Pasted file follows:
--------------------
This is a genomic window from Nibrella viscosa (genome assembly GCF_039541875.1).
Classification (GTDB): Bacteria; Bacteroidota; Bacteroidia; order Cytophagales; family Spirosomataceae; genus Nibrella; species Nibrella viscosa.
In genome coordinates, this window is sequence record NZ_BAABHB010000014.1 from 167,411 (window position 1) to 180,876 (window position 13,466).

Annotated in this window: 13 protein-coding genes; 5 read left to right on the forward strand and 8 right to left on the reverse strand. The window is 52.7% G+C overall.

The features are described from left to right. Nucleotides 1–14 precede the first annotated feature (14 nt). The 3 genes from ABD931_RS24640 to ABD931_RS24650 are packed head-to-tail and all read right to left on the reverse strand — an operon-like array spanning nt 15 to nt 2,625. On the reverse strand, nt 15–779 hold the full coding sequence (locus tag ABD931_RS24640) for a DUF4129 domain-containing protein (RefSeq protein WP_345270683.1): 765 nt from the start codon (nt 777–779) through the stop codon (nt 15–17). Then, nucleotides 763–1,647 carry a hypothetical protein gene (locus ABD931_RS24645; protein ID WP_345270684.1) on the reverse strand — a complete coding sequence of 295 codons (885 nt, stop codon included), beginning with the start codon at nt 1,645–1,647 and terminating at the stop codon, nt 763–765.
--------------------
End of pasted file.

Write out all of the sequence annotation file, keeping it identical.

This is a genomic window from Nibrella viscosa (genome assembly GCF_039541875.1).
Classification (GTDB): Bacteria; Bacteroidota; Bacteroidia; order Cytophagales; family Spirosomataceae; genus Nibrella; species Nibrella viscosa.
In genome coordinates, this window is sequence record NZ_BAABHB010000014.1 from 167,411 (window position 1) to 180,876 (window position 13,466).

Annotated in this window: 13 protein-coding genes; 5 read left to right on the forward strand and 8 right to left on the reverse strand. The window is 52.7% G+C overall.

The features are described from left to right. Nucleotides 1–14 precede the first annotated feature (14 nt). The 3 genes from ABD931_RS24640 to ABD931_RS24650 are packed head-to-tail and all read right to left on the reverse strand — an operon-like array spanning nt 15 to nt 2,625. On the reverse strand, nt 15–779 hold the full coding sequence (locus tag ABD931_RS24640) for a DUF4129 domain-containing protein (RefSeq protein WP_345270683.1): 765 nt from the start codon (nt 777–779) through the stop codon (nt 15–17). Then, nucleotides 763–1,647 carry a hypothetical protein gene (locus ABD931_RS24645; protein ID WP_345270684.1) on the reverse strand — a complete coding sequence of 295 codons (885 nt, stop codon included), beginning with the start codon at nt 1,645–1,647 and terminating at the stop codon, nt 763–765.